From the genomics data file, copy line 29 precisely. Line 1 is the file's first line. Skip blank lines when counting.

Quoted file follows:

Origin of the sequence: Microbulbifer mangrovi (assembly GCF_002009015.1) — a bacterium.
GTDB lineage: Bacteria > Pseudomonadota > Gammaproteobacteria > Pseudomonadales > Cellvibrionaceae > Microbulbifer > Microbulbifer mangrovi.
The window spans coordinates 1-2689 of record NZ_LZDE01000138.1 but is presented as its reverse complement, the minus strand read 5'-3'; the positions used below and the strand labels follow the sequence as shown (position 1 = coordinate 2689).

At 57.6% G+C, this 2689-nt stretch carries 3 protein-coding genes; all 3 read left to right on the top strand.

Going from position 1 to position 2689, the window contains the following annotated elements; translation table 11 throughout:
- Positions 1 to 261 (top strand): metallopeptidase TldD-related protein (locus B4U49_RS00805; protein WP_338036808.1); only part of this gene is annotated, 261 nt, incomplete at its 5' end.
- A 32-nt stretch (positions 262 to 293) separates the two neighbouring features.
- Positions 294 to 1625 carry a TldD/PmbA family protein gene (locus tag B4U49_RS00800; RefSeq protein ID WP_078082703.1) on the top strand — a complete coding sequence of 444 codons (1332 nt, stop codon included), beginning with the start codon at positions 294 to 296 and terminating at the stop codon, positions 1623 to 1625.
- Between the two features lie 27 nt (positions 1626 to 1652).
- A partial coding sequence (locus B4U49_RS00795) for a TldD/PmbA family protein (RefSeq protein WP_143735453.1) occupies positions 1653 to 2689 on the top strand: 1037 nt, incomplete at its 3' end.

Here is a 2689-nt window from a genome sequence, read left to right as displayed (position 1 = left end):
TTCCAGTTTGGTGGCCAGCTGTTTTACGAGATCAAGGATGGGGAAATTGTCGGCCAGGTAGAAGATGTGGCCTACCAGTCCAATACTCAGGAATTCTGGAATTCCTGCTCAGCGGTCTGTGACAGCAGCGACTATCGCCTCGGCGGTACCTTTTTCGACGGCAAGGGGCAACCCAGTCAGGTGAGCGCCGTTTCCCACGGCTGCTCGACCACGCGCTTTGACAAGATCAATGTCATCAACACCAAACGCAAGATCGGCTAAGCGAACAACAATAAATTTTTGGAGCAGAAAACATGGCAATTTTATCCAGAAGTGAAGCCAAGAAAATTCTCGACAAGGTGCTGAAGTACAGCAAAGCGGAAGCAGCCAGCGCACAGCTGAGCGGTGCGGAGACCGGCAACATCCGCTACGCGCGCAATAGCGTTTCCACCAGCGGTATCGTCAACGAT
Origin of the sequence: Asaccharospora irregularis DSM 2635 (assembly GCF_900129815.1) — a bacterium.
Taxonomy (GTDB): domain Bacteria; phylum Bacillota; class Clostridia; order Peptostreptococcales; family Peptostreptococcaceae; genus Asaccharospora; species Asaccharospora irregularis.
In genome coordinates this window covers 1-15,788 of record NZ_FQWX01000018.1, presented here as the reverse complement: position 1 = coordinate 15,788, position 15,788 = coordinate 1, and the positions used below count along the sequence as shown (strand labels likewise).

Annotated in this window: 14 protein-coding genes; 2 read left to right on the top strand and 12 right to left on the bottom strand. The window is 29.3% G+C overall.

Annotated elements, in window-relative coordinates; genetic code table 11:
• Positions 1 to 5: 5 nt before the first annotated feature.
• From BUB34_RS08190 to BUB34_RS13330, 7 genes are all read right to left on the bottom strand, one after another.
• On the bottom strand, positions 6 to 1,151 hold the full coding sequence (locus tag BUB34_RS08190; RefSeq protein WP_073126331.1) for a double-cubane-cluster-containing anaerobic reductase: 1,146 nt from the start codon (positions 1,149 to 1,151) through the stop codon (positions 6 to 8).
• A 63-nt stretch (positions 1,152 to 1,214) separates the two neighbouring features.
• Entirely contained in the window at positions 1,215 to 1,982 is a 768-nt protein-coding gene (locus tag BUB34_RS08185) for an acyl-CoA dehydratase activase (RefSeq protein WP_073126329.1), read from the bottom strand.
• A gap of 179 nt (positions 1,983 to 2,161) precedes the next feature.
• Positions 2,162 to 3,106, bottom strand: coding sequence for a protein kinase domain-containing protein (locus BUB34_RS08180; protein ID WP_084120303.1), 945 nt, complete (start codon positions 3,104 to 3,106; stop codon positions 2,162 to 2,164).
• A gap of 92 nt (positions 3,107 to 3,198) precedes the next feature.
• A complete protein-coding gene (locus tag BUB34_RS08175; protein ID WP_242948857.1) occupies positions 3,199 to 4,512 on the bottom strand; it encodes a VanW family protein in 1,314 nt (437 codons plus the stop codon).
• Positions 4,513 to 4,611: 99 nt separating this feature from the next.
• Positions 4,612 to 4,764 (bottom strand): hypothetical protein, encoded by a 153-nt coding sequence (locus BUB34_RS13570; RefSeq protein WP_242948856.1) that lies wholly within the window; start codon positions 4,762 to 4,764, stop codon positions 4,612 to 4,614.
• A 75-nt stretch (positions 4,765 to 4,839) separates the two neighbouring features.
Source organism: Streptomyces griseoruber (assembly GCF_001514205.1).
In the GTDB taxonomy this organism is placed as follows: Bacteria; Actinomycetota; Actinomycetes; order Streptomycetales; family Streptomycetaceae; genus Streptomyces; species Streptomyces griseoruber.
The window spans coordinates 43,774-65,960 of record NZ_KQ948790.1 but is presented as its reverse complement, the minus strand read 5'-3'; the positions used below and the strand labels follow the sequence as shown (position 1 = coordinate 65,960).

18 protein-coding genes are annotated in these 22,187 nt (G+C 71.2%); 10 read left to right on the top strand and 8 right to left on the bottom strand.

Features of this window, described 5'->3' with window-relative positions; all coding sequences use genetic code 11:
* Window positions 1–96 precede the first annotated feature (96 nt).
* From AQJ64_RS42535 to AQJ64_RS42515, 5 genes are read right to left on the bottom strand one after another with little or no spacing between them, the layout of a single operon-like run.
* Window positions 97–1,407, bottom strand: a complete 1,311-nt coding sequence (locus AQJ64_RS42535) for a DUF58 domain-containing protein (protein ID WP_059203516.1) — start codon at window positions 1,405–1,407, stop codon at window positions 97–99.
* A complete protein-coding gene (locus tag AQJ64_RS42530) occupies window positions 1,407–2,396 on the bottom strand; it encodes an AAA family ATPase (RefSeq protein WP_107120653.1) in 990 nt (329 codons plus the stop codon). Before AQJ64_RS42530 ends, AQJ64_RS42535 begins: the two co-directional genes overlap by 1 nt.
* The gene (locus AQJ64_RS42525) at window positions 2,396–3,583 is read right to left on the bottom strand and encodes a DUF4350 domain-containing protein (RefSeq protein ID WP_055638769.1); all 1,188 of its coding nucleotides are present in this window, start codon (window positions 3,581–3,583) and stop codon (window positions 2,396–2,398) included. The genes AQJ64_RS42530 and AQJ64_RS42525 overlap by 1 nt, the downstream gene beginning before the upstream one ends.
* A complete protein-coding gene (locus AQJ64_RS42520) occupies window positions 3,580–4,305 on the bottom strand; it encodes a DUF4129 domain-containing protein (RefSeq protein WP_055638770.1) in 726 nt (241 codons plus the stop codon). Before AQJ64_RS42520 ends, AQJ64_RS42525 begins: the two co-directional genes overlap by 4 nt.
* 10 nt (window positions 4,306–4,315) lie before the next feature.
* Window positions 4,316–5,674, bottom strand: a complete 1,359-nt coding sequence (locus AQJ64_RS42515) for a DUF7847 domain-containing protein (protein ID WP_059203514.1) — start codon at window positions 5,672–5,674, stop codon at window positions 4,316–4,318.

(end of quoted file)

• A 75-nt stretch (positions 4,765 to 4,839) separates the two neighbouring features.